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Local teen addresses De Anza Daughters

Brittany Pain and Regent Laurel Lemarié
Brittany Pain and Regent Laurel Lemarié

With courage reflecting her ancestry and confidence befitting a Scout, 16-year-old Brittany Pain, student at La Costa Canyon High School, educated her elders in a power point presentation on the topic of “Earliest People Along the San Dieguito Coast — Who Were They and Where Are Their Descendants Today?” The monthly luncheon meeting of the De Anza Chapter of the Daughters of the American Revolution March was held March 2 at Lomas Santa Fe Country Club.

Brittany’s mother, Betsy Pain, a De Anza Chapter member, and grandmother, Marti Meiners, De Anza 1st Vice Regent, were in the audience  — three generations of daughters descended from John King, a soldier from Georgia who fought in the American Revolution. Brittany is a member of the Red, White, and Blue Society, Children of the American Revolution, and her brothers, David and Clark Pain, are Sons of the American Revolution.

Brittany is also a member of the Senior Girl Scout Troop 1288. She is currently working on her Girl Scout Gold Award, the highest achievement in Girl Scouting. The award challenges girls to tackle a community problem sustainable for the future.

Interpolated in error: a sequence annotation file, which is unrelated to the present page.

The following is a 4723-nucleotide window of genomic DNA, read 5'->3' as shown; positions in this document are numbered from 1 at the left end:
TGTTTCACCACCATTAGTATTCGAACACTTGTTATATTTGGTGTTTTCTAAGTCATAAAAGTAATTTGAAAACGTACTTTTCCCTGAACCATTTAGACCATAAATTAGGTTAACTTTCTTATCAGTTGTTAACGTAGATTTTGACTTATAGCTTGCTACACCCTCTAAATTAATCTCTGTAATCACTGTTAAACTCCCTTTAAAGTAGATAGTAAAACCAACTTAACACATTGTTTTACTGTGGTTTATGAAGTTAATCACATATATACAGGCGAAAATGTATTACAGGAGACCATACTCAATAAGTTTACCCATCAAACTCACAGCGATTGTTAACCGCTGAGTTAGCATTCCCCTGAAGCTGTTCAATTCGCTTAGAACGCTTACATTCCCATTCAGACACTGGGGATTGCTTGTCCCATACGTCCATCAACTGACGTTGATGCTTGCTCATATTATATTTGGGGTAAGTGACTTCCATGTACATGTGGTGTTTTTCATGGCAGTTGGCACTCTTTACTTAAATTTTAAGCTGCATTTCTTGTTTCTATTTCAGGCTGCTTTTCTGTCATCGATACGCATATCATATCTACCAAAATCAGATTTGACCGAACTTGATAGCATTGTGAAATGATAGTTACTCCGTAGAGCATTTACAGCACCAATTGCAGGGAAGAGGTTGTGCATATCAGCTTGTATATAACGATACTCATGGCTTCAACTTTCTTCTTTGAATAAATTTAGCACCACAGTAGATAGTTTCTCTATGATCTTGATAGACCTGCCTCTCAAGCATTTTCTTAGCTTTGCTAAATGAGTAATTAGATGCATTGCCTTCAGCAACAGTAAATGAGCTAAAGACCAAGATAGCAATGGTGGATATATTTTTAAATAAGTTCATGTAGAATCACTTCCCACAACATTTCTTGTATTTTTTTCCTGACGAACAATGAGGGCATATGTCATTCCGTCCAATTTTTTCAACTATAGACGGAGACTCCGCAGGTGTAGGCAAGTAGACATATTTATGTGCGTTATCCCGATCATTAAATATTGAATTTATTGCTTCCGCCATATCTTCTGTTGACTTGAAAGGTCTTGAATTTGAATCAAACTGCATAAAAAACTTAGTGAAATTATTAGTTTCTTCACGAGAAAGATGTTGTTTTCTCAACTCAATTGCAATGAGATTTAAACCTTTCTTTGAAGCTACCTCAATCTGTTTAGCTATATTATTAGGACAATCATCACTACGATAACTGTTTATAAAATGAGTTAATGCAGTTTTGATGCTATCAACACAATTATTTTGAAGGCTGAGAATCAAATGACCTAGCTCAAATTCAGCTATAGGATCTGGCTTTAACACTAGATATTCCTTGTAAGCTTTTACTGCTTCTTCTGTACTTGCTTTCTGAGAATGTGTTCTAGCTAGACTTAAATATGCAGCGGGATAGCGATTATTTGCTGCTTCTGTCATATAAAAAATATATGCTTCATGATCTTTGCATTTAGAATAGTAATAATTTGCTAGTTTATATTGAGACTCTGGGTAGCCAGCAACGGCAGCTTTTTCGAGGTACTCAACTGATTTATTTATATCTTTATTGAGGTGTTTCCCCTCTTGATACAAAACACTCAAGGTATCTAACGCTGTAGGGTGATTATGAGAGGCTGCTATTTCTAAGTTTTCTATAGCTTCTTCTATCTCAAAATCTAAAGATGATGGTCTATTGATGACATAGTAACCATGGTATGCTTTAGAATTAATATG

“Evidence of the original inhabitants on the San Dieguito coast has been found in local archaeological excavations,” Brittany said. “The Harris site, along the San Dieguito River in Rancho Santa Fe, shows evidence of early people in the area around 9,000 years ago.” Two skeletons found in the bluffs above La Jolla show evidence of early inhabitants as far back as 10,000 years ago. Those remains are among the oldest found in North America.

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Three generations of Daughters, Betsy Pain, Brittany Pain, and 1st Vice Regent Marti Meiners.
Three generations of Daughters, Betsy Pain, Brittany Pain, and 1st Vice Regent Marti Meiners.

Brittany’s interest in the early history of native inhabitants of San Diego County was inspired by her mother, archeologist and professor Betsy Pain, who took Brittany on her field research in the area.

The National Society Daughters of the American Revolution was founded in 1890. Its members are descended from patriots who won American independence during the Revolutionary War. With more than 165,000 members in approximately 3,000 chapters worldwide, DAR is one of the world’s largest and most active service organizations. Any woman 18 years or older who can prove lineal descent from a patriot of the American Revolution is eligible for membership. De Anza Chapter members live in the North County coastal communities from Carmel Valley to Carlsbad. For more information, call Laurel Lemarié, 858-756-2835, or visit www.deanzadar.org.


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